|کد مقاله||کد نشریه||سال انتشار||مقاله انگلیسی||ترجمه فارسی||نسخه تمام متن|
|1057450||947077||2008||17 صفحه PDF||سفارش دهید||دانلود رایگان|
The scenic effects of clearcutting have been a volatile issue for the American public for much of the past century. A better understanding of the scenic perceptions associated with the cumulative visible effects of clearcutting should contribute to better decisions about its use. This study evaluates the scenic impacts of simulated alternative clearcutting management systems for the White Mountain National Forest. Alternatives represented an unharvested view, and views with removal of 1–5% of the timber every 12 years using either scattered or concentrated clearcut units of 5, 15 and 30 acres in two viewsheds. A random sample of local citizens, four groups of opinion leaders, and US Forest Service employees evaluated these alternatives. Each factor accounts for significant differences in scenic value. All groups rated the scenic value of unharvested scenes very high. All groups find a large drop in scenic value with the introduction of even the least intense harvesting activity. All groups indicated a statistically significant decrease in visual quality as the intensity of harvesting increases. This effect continues throughout the range of harvesting intensities until the level of sustainable yield is reached. In addition, patches 12–15 acres in size were preferred to larger and smaller ones.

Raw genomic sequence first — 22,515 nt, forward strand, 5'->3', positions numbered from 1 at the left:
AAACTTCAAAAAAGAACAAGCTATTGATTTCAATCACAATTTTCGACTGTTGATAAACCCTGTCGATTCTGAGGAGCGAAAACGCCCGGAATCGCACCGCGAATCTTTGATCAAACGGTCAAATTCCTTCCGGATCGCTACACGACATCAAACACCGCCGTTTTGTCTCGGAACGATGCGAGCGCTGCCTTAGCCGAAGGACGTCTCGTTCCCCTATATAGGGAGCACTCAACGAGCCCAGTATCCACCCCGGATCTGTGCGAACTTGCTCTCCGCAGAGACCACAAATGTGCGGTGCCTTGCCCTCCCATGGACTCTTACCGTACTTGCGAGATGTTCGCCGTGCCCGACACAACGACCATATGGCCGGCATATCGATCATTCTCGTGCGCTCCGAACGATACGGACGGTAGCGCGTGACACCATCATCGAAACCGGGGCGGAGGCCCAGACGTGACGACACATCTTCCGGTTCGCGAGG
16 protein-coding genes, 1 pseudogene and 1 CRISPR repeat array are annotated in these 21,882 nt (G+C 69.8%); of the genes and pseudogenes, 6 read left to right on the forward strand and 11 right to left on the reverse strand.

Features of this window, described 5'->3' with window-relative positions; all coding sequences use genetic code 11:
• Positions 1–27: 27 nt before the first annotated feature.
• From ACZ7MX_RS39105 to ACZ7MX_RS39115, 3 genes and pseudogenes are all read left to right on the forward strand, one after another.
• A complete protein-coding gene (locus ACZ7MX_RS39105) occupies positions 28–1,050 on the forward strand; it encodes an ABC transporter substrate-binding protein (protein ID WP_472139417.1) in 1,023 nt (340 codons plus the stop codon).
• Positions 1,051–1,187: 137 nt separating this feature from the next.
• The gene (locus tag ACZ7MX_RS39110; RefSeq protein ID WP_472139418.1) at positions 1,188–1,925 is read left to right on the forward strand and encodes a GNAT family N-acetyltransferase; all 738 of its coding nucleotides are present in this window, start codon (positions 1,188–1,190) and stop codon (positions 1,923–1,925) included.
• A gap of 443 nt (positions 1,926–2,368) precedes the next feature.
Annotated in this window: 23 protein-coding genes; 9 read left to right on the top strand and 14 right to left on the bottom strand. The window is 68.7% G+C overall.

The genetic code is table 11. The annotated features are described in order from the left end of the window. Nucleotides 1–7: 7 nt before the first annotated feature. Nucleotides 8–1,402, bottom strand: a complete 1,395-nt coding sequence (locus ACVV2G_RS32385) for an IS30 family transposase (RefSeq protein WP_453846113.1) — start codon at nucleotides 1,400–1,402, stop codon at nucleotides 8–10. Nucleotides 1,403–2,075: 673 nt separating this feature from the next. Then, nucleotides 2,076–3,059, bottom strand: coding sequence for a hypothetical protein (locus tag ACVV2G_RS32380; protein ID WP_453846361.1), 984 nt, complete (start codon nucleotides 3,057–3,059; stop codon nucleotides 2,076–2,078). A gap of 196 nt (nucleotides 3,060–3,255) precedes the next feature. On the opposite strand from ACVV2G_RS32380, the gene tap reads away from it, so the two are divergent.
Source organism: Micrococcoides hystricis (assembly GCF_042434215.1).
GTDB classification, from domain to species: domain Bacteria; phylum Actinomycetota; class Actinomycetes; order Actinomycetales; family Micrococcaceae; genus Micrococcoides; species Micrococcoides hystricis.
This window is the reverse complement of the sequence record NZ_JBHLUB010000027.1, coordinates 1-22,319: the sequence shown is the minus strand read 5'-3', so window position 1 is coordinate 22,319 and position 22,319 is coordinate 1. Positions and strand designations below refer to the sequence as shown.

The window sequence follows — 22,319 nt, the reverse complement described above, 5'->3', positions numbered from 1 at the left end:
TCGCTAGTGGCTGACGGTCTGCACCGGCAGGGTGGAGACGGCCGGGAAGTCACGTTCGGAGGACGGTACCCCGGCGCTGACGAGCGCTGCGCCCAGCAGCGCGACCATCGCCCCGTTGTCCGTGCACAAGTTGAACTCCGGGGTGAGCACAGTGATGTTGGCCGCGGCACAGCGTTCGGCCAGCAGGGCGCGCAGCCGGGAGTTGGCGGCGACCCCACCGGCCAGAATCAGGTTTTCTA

Journal: Journal of Environmental Management - Volume 89, Issue 3, November 2008, Pages 167–183